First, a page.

What is up with these Minnesotans? Oh, there’s “Minnesota Nice” – and that particular nomenclature couldn’t be closer to the truth. Hospitality and courtesy abounds in this state. The artistic life is not only alive and well, but exceptional. Painters, sculptors, musicians, writers – our social life has never been so rich and enchanting. Good marks for social and political consciousness. Check.
We love these folks who plod with aplomb through hoar frost and chilblain, straight-line winds and thunderbolts, not to mention the summertime stings of a particular and persistent state “bird.” There is courage and steadfastness and generally good values bred into the sons and daughters of prairie pioneers. As transplants we couldn’t be happier.
But, why oh why are they so resistant to a farmer’s market?
It all began at the Fergus Falls Garden Club last spring when the idea was broached by Lynn, a member of the program committee. With visions of the grand venues which take place all over the western states, I realized how much I missed the weekly event in San Luis Obispo where all three blocks of the main street are shut down every Friday evening and you can barely elbow your way through the crowd. Along with vegetables and flowers and plants, there are musicians and political booths, neck massagers, food vendors, crafters, street performers. It’s County Fair every single week with, best of all – local, organic produce.
I felt a bit like the new girl in town who, on the first day of school, raises her hand and proclaims – “Hey kids. Let’s put on a show!” But I pushed down my apprehension and approached Lynn at the coffee break and the next thing I knew, I was in charge. Oh dear.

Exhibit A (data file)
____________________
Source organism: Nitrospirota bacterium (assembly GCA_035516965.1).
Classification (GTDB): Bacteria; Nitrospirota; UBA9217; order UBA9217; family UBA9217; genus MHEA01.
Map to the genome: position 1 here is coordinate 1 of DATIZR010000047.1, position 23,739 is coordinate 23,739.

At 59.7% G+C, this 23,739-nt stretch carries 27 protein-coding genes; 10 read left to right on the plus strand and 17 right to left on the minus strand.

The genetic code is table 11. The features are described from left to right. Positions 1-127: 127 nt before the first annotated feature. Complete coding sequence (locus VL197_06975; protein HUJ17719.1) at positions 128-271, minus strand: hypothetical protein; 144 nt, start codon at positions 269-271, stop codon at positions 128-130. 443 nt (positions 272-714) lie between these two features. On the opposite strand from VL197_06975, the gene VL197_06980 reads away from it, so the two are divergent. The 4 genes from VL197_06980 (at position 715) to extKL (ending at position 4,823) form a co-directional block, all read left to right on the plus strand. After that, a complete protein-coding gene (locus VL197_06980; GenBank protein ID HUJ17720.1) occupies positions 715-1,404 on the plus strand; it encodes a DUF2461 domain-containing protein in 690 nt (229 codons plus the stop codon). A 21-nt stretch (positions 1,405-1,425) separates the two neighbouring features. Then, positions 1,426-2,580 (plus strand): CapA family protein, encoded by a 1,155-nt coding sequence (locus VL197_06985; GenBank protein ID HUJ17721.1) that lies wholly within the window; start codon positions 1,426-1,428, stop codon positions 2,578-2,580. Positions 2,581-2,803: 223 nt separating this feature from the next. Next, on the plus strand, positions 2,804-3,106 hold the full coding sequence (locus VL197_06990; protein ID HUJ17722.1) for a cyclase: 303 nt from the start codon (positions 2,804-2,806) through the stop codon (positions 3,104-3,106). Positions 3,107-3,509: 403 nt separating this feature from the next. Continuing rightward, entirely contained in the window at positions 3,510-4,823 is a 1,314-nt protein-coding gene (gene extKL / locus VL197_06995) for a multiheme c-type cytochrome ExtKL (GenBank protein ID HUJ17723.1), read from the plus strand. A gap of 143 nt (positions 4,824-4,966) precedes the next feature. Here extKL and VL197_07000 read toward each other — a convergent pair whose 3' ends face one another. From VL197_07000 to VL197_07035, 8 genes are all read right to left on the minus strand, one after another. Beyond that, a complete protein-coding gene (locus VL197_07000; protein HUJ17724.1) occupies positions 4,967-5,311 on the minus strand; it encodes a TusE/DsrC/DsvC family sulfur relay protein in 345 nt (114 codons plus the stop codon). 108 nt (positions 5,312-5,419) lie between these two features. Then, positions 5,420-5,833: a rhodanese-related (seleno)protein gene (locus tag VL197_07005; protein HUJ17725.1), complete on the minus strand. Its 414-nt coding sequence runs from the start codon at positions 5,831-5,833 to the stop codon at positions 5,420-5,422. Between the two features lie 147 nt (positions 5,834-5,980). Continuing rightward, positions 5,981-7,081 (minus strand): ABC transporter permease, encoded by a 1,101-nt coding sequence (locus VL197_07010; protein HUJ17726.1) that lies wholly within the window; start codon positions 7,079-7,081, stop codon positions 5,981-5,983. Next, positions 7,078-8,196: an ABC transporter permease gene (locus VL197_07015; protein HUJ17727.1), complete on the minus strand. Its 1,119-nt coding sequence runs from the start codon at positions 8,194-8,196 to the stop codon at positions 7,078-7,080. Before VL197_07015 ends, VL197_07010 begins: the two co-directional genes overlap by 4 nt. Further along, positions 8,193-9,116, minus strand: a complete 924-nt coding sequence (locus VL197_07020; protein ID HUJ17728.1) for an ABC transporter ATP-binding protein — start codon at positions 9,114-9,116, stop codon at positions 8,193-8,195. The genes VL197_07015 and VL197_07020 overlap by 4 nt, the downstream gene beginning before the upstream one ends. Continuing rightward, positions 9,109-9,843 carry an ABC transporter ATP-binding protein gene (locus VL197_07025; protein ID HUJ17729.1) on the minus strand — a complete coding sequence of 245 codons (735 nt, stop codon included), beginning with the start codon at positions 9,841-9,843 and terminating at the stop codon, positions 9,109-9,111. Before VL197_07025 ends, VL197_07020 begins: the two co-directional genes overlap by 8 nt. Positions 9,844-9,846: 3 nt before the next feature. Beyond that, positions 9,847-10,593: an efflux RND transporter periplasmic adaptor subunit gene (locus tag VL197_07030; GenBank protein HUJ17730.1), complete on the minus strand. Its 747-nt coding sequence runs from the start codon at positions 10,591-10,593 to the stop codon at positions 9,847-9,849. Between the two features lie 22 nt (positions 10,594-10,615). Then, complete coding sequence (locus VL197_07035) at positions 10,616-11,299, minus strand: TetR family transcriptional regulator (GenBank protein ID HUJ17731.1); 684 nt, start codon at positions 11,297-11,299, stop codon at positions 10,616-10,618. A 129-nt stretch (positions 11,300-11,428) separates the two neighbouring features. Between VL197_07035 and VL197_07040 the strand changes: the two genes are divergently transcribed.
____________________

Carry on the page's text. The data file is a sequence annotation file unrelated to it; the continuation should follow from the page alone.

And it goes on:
I initially tackled the task with enthusiasm and inwardly chuckled at the grand community panorama I was now to orchestrate. Fergus Falls IS the Otter Tail County seat. It deserves to host and propagate a proper farmer’s market. And I had the vision. I knew just how it should be done. And, as I’ve previously mentioned, my husband doesn’t call me a bull dog for no reason. And so, armed with visions of fun and plenitude, I dove right in.
Since spring I have spent interminable hours on the phone, hounding truck farmers, crafters, bakers; visited local merchants (repeatedly) with creative ideas for marketing their wares and advertising their respective business; been on the radio promoting (twice) and written articles for the Daily Journal and the Battle Lake News. I have raised my hand and stood up and blathered at any event I happened to attend and delivered posters all about town.
We’re now well into mid-summer and I can report that Pat Crepps of Boyum Farms has been a stalwart participant with his primo produce, eggs and pastured poultry.
Fred and Rea of Forest Lodge Farms B&B have created a county-wide sensation with Fred’s intoxicating, addictive croissants.
Cal’s vegetables are always the best and his wife’s dills punched a hole in my bread and butter pickle preference.
Sweet Pearlis showed up one week from somewhere down south with her truck stuffed with seedlings.
And Bob and Ruth provided us with sweet corn that does Minnesota proud. But the market has often been a two-booth show each week and for all my hand-wringing and proselytizing I’m stumped.
And yet Walt, the president of the garden club, recently speculated on where we should plan to put the “second row” of vendors! The second row? “Don’t worry” he said, “it will take some time, but it will catch on. It’s all in Minnesota time.” Hmm…
Don’t get discouraged. It will catch on. One thing I would do is offer a special booth to the people who have those outdoor fruit stands on Lincoln street. And get Bluebird gardens in the act, too. Also, are there any people who have small groups that would be willing to play out there and sell their CD’s? They could use some of the time there for practice. What are the laws of keeping the produce out there and are there electrical plug ins? How about asking for people who wish to sell their rummage or antiques? How many days a week is it offered? How is the parking there? Is it easy to see by passerbys? Perham’s is slowly catching on, too. Minnesotans don’t always know when a good thing should be embraced. It will take time. And like you, I miss those in CA, too.